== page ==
On Thursday, the California Department of Forestry and Fire Protection (Cal Fire) found that power and utility provider PG&E caused the Kincade wildfire in Sonoma County last October.
Cal Fire’s report confirmed that a PG&E transmission line nearby Geyserville sparked the wildfire, with high winds and dry vegetation contributing to its spread over the area. Officials even pinpointed the date of the fire’s start to October 23rd.
The Kincade fire, destroyed 374 buildings, left hundreds homeless, caused nearly 100,000 to flee, and injured 4 people in it’s two week blaze. The California Globe reported on the Kincade fire last year, including the destruction of several wineries.
The Sonoma County District Attorney’s office received Cal Fire’s report on Friday, and is to decide whether or not criminal charges will be leveraged against the utility company.
In a press release, PG&E acknowledged Cal Fire’s report and the possibility of legal action with the county, noting that “We are aware of Cal Fire’s news release stating that PG&E facilities caused the fire. At this time, we do not have access to Cal Fire’s investigative report or the evidence it has collected. We look forward to reviewing both at the appropriate time.”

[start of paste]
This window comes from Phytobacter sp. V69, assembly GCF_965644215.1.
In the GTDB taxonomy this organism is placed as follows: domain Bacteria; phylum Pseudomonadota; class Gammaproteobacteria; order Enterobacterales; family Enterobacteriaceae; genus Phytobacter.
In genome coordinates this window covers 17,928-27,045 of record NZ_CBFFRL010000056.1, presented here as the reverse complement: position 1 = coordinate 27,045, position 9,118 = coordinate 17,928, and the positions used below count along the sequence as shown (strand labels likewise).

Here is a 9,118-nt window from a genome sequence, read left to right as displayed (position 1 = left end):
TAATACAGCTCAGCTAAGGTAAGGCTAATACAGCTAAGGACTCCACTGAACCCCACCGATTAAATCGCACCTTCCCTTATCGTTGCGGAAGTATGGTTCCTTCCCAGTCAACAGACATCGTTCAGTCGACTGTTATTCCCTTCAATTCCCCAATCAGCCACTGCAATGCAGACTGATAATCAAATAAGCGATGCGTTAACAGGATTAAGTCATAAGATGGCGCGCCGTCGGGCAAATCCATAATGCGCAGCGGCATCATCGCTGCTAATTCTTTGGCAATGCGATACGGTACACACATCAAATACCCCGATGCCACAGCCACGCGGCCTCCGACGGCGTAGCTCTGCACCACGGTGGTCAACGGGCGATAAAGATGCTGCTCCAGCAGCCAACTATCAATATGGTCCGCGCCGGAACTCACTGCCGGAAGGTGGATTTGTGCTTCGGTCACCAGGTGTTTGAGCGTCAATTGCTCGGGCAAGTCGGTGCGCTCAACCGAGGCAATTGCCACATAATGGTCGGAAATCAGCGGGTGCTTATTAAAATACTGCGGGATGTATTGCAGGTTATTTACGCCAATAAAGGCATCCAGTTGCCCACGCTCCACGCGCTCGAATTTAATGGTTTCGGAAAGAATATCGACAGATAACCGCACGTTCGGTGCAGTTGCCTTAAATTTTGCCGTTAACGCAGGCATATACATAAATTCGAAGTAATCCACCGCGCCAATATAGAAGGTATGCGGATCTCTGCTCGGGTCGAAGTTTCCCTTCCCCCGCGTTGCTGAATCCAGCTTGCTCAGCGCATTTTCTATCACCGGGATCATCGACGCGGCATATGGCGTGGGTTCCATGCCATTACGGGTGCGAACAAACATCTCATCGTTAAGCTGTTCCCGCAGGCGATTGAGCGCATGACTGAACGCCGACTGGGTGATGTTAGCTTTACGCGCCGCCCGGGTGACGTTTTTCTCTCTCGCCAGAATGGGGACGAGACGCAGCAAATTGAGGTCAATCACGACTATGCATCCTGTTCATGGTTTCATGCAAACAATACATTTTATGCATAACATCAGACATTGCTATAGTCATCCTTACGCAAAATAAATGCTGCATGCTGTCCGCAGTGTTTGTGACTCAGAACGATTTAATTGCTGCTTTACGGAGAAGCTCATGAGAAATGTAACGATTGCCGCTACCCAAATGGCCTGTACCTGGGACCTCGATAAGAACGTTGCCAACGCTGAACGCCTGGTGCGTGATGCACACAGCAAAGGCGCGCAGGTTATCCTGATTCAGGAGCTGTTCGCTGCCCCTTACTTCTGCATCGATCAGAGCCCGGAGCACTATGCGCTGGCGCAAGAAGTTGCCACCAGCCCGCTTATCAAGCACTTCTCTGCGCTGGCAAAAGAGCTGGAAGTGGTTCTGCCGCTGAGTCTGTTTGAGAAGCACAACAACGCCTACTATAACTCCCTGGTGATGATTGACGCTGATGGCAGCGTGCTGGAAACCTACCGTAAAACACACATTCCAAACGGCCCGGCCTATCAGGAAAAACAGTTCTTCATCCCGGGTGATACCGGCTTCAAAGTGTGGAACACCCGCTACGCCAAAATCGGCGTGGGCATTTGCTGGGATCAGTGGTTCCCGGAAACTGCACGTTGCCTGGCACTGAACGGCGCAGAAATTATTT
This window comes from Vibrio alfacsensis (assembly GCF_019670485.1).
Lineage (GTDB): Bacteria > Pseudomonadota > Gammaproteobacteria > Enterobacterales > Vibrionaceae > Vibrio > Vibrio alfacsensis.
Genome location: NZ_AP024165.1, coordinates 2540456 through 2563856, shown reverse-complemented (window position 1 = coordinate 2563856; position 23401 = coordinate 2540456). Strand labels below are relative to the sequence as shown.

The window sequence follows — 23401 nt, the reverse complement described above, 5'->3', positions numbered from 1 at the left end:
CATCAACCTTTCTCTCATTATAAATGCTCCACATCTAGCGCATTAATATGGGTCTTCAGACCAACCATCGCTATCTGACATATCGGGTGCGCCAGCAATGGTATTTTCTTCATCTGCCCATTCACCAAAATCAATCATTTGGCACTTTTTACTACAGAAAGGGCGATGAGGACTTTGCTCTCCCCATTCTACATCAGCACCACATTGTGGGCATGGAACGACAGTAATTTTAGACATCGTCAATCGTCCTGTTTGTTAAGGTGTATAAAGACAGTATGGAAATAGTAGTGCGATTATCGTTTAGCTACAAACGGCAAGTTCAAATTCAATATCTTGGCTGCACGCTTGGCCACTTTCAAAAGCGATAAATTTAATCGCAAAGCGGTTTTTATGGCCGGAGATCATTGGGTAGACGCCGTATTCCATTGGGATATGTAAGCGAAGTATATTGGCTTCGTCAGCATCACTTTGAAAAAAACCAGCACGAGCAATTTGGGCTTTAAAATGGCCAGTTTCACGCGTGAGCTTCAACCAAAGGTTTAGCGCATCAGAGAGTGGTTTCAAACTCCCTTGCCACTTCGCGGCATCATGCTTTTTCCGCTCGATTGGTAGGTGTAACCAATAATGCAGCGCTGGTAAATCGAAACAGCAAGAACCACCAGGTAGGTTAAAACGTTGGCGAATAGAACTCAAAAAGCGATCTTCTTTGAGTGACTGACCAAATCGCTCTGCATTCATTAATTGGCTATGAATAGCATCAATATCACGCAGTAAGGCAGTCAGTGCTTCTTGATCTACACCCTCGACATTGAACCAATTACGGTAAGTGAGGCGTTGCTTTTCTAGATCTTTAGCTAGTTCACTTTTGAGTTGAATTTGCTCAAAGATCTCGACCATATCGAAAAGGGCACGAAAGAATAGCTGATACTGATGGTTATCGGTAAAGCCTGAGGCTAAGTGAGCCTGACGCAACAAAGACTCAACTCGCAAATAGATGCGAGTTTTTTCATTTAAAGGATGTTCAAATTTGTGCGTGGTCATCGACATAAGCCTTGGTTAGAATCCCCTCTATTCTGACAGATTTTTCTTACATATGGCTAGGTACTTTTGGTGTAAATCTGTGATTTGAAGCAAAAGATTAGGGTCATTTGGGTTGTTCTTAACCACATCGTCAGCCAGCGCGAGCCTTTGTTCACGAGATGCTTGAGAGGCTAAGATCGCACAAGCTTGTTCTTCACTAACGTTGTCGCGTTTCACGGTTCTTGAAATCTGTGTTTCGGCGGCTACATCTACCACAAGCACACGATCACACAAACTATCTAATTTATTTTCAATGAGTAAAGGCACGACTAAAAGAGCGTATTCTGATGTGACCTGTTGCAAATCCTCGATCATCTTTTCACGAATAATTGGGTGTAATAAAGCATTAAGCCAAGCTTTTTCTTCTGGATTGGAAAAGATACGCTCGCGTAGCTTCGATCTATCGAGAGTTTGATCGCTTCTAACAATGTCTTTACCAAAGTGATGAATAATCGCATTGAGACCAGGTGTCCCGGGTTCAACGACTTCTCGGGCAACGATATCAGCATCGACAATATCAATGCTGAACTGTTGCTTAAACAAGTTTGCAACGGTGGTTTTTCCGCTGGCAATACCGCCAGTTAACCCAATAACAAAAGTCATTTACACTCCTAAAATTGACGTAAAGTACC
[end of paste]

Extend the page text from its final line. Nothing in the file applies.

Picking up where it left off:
Residents who fled the fire noted that PG&E’s involvement is not a surprise.
“It was obvious to everyone that it was PG&E again,” said Thomas Dervishi, a Sonoma County resident who fled with his family to Reno for two weeks last year away from the fire, to the Globe. “We had been worried for years, before the Camp Fire the year before. When we heard where people first began seeing a fire, it was the only explanation, as the lines were the only things really out there that could cause it.
“Everyone has just been real tired of PG&E hurting everyone. They’ve caused fires, caused power outages, killed people, hurt people, made people homeless. The fact that they were behind the fire last year that scared the hell out of me and my family, I just can’t get upset at that anymore. I’m just too tired and this has happened so much.
“Them being bankrupt and having the state reform them hasn’t helped. I just want out from under them, you know? I just don’t want them here anymore.”
PG&E only escaped bankruptcy earlier this month following over a year and a half in financial limbo. PG&E’s role in 84 deaths and destruction of thousands of buildings in the 2018 Camp Fire made the company go into bankruptcy following billions of dollars of insurance claims directed at the company.PG&E had to pay tens of billions in settlements and fines, including a large $13.5 billion payment to victims. The company was also nearly taken over by the state on several occasions and had faced a takeover this month if the company failed to emerge from bankruptcy.
Criminal charges by the County stemming from the Cal Fire Report could be announced as soon as later this month.
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